These are some tips that should help you get a good start on hyperlocal email marketing via Jewish social media. There are many more nuances to it, though, including how to word your subject line, scheduling smart posts & sponsorships & creating content, as well as integrating these with your Facebook, Twitter & other accounts, so you’ll need to engage a Jewish social media experts (ahem, that’s us!) that can incorporate a smart Jewish social strategy into your overall Jewish marketing & communications campaign.  For those looking to go it alone, the key is to recognize your best markets & find the lists that work for them!


Henry Isaacs Marketing | Isaac Hyman, Founder

 www.henryisaacs.net | info@henryisaacs.net | 646.833.8604


Booker Taps Ties to Jewish Community in Senate Race (WSJ)

Booker Taps Ties to Jewish Community in Senate Race (WSJ)

Cory Booker Jewish MayorAs you saw in our previous post for the New York mayoral election and courting Jewish votes, the Jewish community may be small in numbers but don’t disregard their influence. Looking to take over the late Frank Lautenberg, Cory Booker, a popular name in Jewish circles, has become a strong candidate for the New Jersey Senate seat. Who does he turn to for the votes? The Jewish community.  As his go to source for all-things-Jewish, Rabbi Shmuley Boteach is the type of Rabbi that is political, closely tied to the modern Jewish community, and nationally recognized for his popular (and controversial) opinions on sex, religion, and lifestyle. Sounds like a perfect candidate to take Cory Booker to the next level. 

Booker Taps Ties to Jewish Community in Senate Race

Newark Mayor’ Draws on Longtime Connections in Bid for Lautenberg Seat

By HEATHER HADDON

He regularly reads verses from the Torah. He once addressed 700 congregants at a friend’s bar mitzvah. In 2011, he took his parents to Israel for a “trip of a lifetime.” And he is a staple at seder meals during Passover.

Newark Mayor Cory Booker

He is Cory Booker, the African-American, Christian mayor of Newark.

The U.S. Senate candidate has immersed himself in Jewish culture and serious Judaic study for two decades, ever since he had an accidental meeting with an ultraorthodox Chabad-Lubavitch rabbi. And now, Mr. Booker has tapped those Jewish connections in his campaign to fill the seat of the late U.S. Sen. Frank Lautenberg, who was Jewish and helped raise hundreds of millions of dollars for Jewish causes—and with a cancer-research center in Jerusalem bearing his name.

Mr. Booker, 44 years old, has received tens of thousands of dollars in campaign contributions from prominent New Jersey Jewish leaders, and nearly $120,000 from the pro-Israel NORPAC political-action committee since January, campaign filings show.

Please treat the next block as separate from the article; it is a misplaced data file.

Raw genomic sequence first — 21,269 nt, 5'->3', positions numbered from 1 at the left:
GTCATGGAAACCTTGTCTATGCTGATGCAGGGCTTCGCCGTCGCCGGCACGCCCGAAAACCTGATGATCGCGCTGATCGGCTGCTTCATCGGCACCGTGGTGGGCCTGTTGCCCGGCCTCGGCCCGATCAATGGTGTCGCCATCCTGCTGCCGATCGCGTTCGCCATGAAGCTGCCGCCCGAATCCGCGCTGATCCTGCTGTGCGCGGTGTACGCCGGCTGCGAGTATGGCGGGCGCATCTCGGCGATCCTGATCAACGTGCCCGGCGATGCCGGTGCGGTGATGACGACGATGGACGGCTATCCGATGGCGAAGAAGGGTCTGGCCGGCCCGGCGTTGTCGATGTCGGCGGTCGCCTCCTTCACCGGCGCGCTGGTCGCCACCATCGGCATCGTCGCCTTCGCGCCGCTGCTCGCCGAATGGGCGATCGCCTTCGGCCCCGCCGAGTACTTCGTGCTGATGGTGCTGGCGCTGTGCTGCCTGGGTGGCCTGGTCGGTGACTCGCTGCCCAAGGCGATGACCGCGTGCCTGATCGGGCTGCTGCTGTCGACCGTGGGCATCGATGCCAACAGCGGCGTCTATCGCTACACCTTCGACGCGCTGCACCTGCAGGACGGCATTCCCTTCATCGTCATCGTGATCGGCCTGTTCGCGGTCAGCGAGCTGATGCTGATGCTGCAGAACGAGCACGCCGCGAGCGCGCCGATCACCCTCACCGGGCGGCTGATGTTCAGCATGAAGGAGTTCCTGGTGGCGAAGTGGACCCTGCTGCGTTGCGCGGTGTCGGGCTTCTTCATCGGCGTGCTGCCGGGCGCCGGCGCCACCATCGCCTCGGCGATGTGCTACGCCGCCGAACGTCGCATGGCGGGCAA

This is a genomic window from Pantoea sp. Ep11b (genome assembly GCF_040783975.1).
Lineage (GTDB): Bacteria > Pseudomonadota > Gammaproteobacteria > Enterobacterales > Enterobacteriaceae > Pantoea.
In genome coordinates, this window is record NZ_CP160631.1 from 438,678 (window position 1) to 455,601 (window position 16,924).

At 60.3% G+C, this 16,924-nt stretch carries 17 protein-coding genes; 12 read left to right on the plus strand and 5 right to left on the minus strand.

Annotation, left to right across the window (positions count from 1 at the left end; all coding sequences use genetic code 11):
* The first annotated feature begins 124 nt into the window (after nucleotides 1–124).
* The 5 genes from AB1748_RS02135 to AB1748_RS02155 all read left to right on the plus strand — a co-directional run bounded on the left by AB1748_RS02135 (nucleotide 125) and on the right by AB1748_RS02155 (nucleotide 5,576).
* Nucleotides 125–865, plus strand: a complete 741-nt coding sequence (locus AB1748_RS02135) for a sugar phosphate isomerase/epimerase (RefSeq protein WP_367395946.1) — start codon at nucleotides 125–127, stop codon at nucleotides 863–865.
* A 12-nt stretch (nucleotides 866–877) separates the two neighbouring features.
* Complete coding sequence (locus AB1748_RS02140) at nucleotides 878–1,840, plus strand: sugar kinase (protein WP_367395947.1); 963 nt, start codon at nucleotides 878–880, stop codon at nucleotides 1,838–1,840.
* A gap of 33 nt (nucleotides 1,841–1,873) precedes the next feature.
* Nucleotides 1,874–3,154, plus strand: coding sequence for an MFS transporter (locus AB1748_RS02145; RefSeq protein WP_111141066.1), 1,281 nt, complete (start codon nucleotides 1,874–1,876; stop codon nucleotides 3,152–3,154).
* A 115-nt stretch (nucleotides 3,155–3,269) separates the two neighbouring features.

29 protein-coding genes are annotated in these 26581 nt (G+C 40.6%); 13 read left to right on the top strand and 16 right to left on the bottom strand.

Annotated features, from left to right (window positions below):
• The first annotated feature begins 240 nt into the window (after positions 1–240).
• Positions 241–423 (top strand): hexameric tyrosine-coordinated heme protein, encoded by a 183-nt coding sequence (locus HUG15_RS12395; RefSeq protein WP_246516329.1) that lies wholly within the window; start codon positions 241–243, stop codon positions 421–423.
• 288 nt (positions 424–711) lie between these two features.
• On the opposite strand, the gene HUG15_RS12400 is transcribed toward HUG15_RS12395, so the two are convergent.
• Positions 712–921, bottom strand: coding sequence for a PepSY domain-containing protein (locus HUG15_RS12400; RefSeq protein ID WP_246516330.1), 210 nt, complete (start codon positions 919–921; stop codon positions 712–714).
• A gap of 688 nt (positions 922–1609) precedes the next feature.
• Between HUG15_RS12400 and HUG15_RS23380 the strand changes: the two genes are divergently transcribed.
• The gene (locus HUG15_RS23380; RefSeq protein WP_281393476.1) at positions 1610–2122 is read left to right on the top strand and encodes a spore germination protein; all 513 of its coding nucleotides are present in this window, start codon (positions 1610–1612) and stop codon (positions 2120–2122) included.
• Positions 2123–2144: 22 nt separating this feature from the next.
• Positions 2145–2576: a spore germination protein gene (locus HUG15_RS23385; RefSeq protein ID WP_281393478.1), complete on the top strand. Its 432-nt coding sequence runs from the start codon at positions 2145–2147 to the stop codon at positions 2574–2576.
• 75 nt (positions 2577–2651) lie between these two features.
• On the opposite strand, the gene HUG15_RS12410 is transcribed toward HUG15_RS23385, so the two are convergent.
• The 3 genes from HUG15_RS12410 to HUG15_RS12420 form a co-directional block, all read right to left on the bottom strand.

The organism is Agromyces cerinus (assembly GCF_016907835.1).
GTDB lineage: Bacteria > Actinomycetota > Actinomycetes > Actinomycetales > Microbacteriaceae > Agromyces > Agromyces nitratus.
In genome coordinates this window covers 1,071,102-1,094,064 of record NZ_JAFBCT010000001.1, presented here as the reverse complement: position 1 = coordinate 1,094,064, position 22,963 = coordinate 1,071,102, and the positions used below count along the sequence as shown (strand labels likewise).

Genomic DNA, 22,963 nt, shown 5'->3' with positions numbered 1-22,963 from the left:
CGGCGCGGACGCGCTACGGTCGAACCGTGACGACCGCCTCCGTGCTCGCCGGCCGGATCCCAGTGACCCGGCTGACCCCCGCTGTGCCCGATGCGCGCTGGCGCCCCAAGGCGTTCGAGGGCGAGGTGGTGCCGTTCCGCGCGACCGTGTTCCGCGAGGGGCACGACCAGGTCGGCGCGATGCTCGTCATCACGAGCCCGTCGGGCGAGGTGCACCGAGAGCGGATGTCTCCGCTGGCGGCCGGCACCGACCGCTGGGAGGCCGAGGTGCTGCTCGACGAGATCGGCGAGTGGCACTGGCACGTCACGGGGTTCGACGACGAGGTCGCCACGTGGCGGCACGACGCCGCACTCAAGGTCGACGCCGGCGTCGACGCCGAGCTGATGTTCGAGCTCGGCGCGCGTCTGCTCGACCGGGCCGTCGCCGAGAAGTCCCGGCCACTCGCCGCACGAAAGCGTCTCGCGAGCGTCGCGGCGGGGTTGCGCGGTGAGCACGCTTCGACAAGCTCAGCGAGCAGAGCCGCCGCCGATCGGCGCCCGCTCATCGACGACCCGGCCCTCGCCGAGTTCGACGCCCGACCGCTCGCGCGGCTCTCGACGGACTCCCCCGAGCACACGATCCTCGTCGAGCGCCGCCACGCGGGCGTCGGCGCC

Many Jews familiar with Mr. Booker are impressed with his knowledge of their faith.

“He could put many of us to shame,” said Lori Klinghoffer, a New Jersey Jewish philanthropist and president of the Jewish Federation of Greater MetroWest NJ.

The three other Democrats running in the Aug. 13 primary also count ties to the Jewish community. Most notably, the widow and children of Mr. Lautenberg—who sponsored a 1989 amendment that helped hundreds of thousands of Jews in Soviet countries flee persecution to the U.S.—have endorsed Democratic Rep. Frank Pallone.

[image]Peter J. Smith for The Wall Street Journal | Rabbi Shmuley Boteach

The Lautenberg family members are vocal critics of Mr. Booker’s candidacy—including his outreach to Jews.

“With Cory Booker, he’s a very good speaker and a very good salesman,” said Josh Lautenberg, the late senator’s son. “I don’t feel like Cory Booker is authentic in what he’s selling.”

A spokesman for the Booker campaign—who declined to address Mr. Lautenberg’s son’s claims—said the candidate’s Jewish studies have enriched his Christian faith and “reinforced his belief that there is much more that connects us than divides us.”

Jewish elders in New Jersey believe Mr. Booker is sincere.

“I have had ample opportunity to gauge the depth of his Jewish knowledge, and it is genuine,” said Rabbi Clifford Kulwin, who leads the 3,000-member Temple B’nai Abraham in Livingston, N.J. He has known Mr. Booker for years.

Newark was once home to a large Jewish population, with tens of thousands living there in the early 20th century. But Newark’s Jewish population dwindled significantly after the city’s 1967 riots.

Throughout New Jersey, roughly 397,400 people, or 6% of the population, identify as Jewish, tied with New York state for the highest percentage in the country, according to a 2007 study by the Pew Forum. New Jersey is home to growing Orthodox communities in Teaneck, Passaic, Lakewood and Linden, along with Reform Jews throughout the northern and central parts of the state.